Home » Album Review » Hip hop » Hip-hop » Hopsin » music » new music » rap » Hopsin - 'No Shame' (Album Review)
Let’s make one thing very clear before we delve into Undercover Prodigy Hopsin’s fifth LP, No Shame. It is his first on his second self-made label since the dissolution of Funk Volume in 2016 but more important to note, it is also released in association with 300 Entertainment, which hosts several mumble rappers and is the creation of former major label execs Lyor Cohen, Roger Gold, Kevin Liles and Todd Moscowitz, men whose mission has always been to turn out the most popular music, not the most publicly beneficial music. It comes as no surprise then that No Shame has plenty of demons.
The new project features some new storylines, the accuracy of which is questionable, and a general change of course for Hopsin yet they’re highly problematic. The bulk of it revolves around the plot of Hopsin splitting with his cheating, stripping girlfriend who is also pregnant with his son, a perfect storm of relationship misery and misfortune. Poisoned by angry misogyny and bitterness, Hopsin slings dirt around and about, with a resentful fixation on his departing lady. It’s depicted that she is all bad and that he is pretty much fine.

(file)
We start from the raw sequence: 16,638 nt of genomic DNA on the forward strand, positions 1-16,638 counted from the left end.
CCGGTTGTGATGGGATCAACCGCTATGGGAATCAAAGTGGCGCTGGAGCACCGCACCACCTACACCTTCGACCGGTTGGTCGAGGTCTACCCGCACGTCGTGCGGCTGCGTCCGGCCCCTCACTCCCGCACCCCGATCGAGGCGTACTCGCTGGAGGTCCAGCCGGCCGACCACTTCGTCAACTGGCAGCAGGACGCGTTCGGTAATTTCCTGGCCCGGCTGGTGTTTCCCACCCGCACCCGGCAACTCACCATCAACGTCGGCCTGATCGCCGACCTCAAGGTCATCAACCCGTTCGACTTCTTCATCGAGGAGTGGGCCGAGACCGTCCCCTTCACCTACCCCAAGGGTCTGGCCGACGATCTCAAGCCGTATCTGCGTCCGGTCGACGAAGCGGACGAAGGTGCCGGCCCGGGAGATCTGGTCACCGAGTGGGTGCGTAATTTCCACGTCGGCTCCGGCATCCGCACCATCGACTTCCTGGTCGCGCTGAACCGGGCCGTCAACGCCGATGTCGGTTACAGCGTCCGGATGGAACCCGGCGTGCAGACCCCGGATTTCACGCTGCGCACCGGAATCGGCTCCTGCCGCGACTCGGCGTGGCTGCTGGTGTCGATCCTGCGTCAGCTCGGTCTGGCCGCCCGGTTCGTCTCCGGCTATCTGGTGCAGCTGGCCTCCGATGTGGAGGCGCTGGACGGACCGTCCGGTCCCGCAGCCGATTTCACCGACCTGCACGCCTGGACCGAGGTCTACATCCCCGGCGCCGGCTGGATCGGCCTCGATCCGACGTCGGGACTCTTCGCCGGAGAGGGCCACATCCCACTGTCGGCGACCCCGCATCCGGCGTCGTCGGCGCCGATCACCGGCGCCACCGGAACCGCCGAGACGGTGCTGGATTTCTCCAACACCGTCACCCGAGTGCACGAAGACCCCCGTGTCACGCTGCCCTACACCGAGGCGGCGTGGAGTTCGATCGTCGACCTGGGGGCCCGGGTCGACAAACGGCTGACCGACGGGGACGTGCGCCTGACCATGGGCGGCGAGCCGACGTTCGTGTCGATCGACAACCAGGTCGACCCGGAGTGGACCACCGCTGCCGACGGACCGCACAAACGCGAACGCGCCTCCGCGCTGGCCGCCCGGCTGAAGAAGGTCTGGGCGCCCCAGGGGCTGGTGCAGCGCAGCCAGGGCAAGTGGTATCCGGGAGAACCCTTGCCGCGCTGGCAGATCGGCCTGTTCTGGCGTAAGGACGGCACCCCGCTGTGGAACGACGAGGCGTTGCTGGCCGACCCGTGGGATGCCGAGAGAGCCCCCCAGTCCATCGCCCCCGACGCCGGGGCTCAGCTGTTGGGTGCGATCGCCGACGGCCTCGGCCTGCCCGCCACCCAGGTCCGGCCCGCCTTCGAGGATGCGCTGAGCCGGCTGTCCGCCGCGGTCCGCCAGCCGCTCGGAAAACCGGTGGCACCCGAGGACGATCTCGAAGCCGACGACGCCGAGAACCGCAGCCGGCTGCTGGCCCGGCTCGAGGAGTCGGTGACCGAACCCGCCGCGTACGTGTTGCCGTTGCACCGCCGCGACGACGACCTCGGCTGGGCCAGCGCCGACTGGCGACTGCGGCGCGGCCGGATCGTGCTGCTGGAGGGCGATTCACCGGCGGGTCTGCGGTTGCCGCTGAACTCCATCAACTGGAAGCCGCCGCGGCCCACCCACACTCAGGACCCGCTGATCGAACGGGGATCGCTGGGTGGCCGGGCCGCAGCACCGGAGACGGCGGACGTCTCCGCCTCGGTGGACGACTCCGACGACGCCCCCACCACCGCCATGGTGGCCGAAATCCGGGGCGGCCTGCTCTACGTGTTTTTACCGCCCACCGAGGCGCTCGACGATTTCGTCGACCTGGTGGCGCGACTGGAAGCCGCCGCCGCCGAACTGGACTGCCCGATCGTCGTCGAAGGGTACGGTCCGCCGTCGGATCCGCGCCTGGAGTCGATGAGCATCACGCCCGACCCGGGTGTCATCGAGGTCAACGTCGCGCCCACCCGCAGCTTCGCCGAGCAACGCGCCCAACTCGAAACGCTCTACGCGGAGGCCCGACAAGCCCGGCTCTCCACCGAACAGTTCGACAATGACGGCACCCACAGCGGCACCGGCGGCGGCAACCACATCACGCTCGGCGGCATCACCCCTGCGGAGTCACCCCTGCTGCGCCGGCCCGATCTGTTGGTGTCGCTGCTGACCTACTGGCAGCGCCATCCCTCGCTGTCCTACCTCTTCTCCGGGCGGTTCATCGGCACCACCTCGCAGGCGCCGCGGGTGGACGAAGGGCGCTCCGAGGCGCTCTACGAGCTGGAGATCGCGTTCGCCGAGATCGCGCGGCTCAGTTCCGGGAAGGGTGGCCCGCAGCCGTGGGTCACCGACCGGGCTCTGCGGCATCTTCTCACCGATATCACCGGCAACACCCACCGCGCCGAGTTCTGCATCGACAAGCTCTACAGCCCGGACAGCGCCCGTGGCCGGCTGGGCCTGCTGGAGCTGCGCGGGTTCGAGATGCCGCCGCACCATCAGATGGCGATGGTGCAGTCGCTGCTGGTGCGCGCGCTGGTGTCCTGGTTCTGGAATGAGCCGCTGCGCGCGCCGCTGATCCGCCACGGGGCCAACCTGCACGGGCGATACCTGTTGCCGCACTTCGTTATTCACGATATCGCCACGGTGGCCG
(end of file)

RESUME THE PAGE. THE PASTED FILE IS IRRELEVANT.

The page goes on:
More wicked and toxic than ever, Hopsin has obviously been badly influenced by 300, alternately vulgar and sexually grotesque, self-absorbed, and sick and twisted in tracks “Money on the Side,” “Black Sheep” and “I Must Be on Somethin” respectively. When he aims to sound serious he’s instead a monotonous, emotionless talk-machine, and the ninth entry in his signature “Ill Mind of Hopsin” series is reserved for him to explain the break in the family to his new son, with blame that doesn’t go around but is rather plopped all on the woman.
In an ironic, hypocritical twist, “No Words” vocal-drunkard Hash Brown (from Pound Syndrome) returns to be further ridiculed despite his voice actor being on a label that directly supports that same type of artist. But the problem is not alleviated by Hopsin rapping clearly and articulately. He must also rap in a socially responsible manner, which he does not do in No Shame. Hopsin has went the shady path here simple and plain. His talents have been wrenched into unnatural, uncomfortable configurations, all for shock value. Through this sordid engagement of dark tones and growth-stunted production, no one will see the light and few will make it out unharmed. (1 out of 5 stars)